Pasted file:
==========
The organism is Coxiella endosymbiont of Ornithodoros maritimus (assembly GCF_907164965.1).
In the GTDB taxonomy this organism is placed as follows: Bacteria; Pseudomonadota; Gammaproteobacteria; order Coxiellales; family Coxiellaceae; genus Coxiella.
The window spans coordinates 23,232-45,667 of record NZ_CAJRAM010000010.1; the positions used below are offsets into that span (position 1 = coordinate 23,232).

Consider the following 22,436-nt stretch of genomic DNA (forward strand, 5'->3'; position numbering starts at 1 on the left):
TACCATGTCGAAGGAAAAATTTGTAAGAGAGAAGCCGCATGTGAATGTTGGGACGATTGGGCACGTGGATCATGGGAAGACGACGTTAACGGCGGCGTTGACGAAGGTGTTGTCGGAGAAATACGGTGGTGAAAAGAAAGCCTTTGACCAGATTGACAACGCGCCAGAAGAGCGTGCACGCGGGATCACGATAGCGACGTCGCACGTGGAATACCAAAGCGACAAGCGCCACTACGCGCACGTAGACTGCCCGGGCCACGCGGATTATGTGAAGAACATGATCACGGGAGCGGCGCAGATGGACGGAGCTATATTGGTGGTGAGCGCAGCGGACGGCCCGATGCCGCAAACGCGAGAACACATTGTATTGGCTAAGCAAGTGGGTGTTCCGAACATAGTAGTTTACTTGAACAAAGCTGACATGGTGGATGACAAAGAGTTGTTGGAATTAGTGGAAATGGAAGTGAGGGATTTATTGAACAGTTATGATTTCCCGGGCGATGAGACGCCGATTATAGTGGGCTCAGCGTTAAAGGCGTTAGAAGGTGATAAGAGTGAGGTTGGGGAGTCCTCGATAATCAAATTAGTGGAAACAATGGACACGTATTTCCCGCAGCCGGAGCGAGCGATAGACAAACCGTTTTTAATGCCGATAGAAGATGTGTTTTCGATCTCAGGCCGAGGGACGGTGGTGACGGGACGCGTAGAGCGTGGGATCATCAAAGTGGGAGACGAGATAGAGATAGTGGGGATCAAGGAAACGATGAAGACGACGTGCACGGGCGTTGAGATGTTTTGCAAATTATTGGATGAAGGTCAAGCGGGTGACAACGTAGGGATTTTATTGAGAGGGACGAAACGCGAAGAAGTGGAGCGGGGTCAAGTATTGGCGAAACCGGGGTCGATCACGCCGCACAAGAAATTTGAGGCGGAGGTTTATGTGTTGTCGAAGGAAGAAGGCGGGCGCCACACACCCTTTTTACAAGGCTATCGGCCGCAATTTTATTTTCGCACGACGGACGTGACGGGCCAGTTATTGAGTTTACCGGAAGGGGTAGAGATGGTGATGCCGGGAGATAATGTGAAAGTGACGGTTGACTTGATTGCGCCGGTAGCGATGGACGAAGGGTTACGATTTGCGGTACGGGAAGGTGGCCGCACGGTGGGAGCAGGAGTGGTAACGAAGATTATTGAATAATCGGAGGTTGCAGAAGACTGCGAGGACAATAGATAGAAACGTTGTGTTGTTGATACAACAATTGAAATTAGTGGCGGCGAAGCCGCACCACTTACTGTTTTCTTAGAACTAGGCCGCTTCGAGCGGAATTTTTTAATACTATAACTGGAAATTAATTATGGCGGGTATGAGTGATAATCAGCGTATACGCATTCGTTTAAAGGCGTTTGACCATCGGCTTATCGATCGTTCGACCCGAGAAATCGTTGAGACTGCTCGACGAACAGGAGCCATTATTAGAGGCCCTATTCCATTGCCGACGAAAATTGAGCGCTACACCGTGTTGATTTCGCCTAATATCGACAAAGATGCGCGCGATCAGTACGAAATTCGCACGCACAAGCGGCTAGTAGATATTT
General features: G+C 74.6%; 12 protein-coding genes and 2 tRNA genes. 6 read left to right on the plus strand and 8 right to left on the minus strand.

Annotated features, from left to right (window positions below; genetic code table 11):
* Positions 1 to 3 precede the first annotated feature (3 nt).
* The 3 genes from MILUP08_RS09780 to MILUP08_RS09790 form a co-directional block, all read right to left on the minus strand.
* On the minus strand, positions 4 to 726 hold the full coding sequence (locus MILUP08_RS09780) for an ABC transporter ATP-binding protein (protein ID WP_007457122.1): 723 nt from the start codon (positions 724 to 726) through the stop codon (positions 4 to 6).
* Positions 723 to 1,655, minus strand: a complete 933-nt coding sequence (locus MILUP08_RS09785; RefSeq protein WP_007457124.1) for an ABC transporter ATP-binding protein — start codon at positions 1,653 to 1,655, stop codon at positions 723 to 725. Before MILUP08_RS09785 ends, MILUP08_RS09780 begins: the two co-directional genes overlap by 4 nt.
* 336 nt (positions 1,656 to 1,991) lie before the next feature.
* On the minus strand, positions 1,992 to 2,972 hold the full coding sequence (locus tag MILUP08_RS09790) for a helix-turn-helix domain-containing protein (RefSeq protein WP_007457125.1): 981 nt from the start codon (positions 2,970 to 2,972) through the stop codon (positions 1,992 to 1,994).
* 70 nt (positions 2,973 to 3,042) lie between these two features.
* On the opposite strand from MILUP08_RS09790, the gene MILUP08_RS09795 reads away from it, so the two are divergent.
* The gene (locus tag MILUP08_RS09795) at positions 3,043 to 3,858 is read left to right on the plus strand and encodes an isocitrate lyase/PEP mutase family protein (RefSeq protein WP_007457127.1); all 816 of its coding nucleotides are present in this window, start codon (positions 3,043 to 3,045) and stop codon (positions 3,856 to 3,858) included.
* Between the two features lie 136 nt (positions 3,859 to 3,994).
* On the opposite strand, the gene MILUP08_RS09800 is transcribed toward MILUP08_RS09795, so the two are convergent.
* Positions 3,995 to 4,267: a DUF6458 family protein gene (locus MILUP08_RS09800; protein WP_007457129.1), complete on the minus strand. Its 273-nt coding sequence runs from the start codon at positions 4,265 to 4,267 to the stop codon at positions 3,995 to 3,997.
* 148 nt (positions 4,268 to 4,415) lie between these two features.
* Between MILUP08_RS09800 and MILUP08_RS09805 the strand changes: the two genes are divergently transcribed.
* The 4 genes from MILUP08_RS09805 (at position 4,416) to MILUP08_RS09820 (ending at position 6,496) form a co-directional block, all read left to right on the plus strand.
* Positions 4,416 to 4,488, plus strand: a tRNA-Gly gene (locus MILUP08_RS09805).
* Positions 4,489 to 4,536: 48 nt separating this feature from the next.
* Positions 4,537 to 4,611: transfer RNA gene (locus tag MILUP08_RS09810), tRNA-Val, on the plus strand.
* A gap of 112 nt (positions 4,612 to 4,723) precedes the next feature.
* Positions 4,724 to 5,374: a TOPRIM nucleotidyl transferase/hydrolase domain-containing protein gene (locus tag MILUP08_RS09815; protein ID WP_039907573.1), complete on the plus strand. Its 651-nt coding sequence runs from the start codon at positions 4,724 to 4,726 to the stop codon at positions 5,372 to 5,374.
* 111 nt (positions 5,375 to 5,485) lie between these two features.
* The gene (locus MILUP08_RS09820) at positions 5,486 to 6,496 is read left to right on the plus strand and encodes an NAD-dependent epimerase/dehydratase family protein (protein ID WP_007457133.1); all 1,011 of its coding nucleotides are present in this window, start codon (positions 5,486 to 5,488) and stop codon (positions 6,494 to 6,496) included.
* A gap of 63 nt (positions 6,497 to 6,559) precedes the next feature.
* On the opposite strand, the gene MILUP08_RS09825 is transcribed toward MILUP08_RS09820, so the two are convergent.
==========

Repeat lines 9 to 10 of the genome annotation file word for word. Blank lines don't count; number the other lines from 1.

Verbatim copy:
* The 3 genes from MILUP08_RS09780 to MILUP08_RS09790 form a co-directional block, all read right to left on the minus strand.
* On the minus strand, positions 4 to 726 hold the full coding sequence (locus MILUP08_RS09780) for an ABC transporter ATP-binding protein (protein ID WP_007457122.1): 723 nt from the start codon (positions 724 to 726) through the stop codon (positions 4 to 6).